on October 19, 2009
I've had a Samsung DVD-VR325 for a little over four years, and recently some of the buttons on the remote stopped working and the recorder was giving me a few too many disc errors, so I replaced it with the DVD-VR375. Now the 325 had three inputs (not counting DV for camcorders): RF/coax, Composite Video, and S-Video. With the 375, the RF input is gone of course because there is no tuner, but I was really surprised to find that the S-Video input is gone too. I have an HD cable box and it only has DVI, Component, and S-Video outputs, so basically I can't use the 375. As a former Samsung employee who used to work with their DVD line, I never would have thought that the unit wouldn't have an S-Video input since so many earlier models did. So before you buy, check your set-top box and make sure it has composite (red, white, yellow) outputs, or else you'll be returning it too.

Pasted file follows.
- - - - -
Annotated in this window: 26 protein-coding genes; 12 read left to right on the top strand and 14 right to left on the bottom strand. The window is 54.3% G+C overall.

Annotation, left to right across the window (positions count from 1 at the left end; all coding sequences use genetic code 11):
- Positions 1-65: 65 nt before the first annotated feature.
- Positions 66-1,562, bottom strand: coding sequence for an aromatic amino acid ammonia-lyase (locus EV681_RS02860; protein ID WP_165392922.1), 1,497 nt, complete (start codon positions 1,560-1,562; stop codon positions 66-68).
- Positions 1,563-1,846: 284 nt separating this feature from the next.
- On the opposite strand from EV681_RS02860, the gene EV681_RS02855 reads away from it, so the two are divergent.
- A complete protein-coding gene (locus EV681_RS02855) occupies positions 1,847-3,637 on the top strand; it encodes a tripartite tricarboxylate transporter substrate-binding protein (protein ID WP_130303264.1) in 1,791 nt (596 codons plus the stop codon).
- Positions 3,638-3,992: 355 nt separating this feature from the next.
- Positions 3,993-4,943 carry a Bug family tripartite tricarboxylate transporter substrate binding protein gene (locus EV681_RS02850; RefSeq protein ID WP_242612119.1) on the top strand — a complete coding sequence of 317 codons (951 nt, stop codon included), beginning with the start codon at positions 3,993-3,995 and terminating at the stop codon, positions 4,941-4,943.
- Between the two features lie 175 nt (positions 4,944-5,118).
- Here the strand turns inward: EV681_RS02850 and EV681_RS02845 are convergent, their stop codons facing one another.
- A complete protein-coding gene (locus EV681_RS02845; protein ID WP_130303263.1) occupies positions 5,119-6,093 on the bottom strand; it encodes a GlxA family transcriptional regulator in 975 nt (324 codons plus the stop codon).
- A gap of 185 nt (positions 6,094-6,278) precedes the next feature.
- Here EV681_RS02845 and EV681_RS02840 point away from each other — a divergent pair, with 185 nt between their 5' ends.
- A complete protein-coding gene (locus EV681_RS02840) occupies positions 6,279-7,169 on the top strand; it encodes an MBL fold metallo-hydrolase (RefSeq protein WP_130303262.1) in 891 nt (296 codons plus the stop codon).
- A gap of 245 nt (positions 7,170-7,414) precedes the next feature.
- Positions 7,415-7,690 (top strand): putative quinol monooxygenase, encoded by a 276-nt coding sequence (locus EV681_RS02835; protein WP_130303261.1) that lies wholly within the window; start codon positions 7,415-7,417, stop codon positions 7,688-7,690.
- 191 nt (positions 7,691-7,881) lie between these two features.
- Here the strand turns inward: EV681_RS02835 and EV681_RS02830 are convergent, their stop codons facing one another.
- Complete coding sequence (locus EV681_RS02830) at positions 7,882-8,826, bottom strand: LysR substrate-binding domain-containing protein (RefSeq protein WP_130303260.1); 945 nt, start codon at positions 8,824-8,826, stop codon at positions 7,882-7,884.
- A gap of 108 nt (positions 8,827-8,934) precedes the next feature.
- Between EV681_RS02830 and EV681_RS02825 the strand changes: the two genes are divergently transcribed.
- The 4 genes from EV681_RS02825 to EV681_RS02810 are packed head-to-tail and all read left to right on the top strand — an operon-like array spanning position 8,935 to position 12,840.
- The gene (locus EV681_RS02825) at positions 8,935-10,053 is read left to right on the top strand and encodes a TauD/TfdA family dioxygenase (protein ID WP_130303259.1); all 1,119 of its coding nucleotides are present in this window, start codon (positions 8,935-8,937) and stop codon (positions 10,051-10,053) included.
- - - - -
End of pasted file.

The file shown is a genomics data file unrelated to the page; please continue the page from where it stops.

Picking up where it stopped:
on November 22, 2009
The unit records outside sources fine. However, when dubbing from VHS to DVD, and the audio and video were out of sync, by about 1/2 sec, enough to be unwatchable. Amazon was great in arranging a return, so I sent the unit back and got a replacement. Unfortunately, the second unit had the exact same problem. Manufacturing defect? I sent the second unit back as well and got a refund, currently looking at a different unit.
on December 28, 2009